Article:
YunoHost is a spin of Debian server that includes a user-friendly, web-based interface for the management of servers, users and other items.

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YunoHost is an operating system aimed at making the administration of a Linux server incredibly simple. Oddly enough, YunoHost is also a Linux distribution, based on Debian Bullseye, that includes all the tools you need to:

  • Administer a server with a user-friend web-based interface
  • Deploy applications with a few clicks
  • Manage users
  • Manage domain names
  • Create and restore backups
  • Connect to all apps via a user portal
  • Manage an email stack
  • Use an instant messaging server
  • Manage SSL (secure sockets layer) certificates
  • Secure your system

Think of YunoHost as a Debian server with a bit of admin control for the sake of simplicity. This makes it a great option for those who want to self-host services and apps from the convenience of a local server or data center.

I want to walk you through the steps of getting YunoHost up and running. I’ll be demonstrating via VirtualBox, but you can install this Linux distribution on Raspberry Pi, ARM boards, bare metal, WSL or a cloud-based host.

SEE: 40+ open source and Linux terms you need to know (TechRepublic Premium)

What you’ll need to get YunoHost up and running

You’ll need either a running instance of VirtualBox or a machine to install it on. I’m not going to go through the steps of adding the virtual machine (VM), as the process for YunoHost is the same as any VM. Do make sure that you select a bridged network, so you can reach the server from your LAN.

How to install YunoHost

Once you’ve created your virtual machine or booted the ISO on bare metal, start it up, and you’ll find the initial installation process to be the same as installing the regular Debian server. It’s just a quick point-and-click affair — at first. I will warn you that when it gets to syncing the repository it does take some time (at least, it did for me), so let it keep running.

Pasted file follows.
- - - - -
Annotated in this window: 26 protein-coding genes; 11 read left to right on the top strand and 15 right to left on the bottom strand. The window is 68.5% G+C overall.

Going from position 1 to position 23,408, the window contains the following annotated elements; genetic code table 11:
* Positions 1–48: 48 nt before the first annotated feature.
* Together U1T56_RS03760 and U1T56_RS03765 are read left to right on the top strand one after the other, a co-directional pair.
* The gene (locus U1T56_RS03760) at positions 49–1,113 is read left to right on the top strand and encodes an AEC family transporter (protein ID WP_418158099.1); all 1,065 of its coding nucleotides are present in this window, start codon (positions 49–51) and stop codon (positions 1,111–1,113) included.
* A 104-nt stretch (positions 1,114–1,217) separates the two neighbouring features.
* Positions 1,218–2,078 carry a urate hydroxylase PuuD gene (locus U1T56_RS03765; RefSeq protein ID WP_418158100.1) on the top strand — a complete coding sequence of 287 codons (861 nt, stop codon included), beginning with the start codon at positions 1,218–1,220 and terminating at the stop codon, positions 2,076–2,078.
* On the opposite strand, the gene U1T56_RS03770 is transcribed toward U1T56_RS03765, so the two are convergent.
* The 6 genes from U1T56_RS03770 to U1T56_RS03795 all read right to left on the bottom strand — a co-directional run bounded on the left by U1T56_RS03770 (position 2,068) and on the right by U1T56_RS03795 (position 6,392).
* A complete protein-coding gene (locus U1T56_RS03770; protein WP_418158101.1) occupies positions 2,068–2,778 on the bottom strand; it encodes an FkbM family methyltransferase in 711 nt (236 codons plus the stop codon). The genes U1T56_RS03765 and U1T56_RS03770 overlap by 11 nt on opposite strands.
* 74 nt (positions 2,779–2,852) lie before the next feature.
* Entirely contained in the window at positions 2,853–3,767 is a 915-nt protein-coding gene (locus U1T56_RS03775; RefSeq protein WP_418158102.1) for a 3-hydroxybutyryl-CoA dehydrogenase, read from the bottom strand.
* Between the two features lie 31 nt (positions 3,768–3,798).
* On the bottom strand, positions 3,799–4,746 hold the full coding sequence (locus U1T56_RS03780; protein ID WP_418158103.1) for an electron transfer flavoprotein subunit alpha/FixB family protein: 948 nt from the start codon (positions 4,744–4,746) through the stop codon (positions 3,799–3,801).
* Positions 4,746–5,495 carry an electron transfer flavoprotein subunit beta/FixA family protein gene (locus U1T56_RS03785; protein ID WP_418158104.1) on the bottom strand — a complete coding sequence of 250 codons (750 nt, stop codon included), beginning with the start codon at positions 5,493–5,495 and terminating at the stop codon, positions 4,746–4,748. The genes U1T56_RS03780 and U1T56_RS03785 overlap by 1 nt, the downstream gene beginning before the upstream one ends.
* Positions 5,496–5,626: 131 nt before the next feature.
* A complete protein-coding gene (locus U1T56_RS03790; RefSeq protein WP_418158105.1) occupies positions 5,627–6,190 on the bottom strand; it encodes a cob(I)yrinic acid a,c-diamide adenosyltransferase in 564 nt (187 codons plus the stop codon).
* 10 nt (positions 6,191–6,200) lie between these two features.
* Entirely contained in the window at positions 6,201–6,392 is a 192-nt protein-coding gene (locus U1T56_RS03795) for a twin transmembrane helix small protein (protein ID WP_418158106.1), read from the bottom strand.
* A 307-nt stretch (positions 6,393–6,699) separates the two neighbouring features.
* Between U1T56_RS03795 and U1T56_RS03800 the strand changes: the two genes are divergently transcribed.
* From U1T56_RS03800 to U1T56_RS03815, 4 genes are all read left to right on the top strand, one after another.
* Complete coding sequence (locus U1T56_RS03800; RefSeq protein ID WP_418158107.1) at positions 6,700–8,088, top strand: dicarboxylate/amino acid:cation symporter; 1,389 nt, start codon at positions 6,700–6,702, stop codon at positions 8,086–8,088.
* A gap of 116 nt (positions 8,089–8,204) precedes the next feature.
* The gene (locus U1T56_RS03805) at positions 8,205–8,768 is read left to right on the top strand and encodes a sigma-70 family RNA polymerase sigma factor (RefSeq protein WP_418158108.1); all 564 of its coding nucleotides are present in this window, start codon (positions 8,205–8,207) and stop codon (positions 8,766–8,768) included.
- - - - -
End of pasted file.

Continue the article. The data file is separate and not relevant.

When the installation completes, the server will reboot and land you at the login prompt. The default credentials are admin/yunohost. Once you’ve logged in, issue the command ip a to find the IP address of the server.

With the server IP address in hand, open a web browser and point it to https://SERVER/yunohost/admin (where SERVER is the IP address of the hosting server). You will be greeted by a welcome page (Figure A), where you can begin the final steps of the installation.

Figure A

YunoHost successful install pop-up
Figure A: The initial web-based installer for YunoHost.

Click Begin and on the next page (Figure B); you’ll need to set a domain linked to your server. You can either click I Already Have a Domain Name or I Don’t Have a Domain Name. If you select the latter, make sure to type and configure a domain name and click Next.

Figure B

set main domain menu in YunoHost
Figure B: Configuring your YunoHost domain name.

Set the domain name and click Next. In the resulting page (Figure C), change the admin password and click Next.

Figure C

YunoHost set administration password menu
Figure C: Setting a new admin password for YunoHost.

Finally, you can then log in to YunoHost with your new admin password, and you’ll find the admin dashboard, where you can administer the various aspects of your server (Figure D).

Figure D

YunoHost configuration dashboard
Figure D: The YunoHost configuration dashboard is very simple to use.

And that’s all there is to spinning up a Debian server with a user-friendly, web-based administration panel. Give this a try and see if it doesn’t quickly become your Debian server spin of choice.

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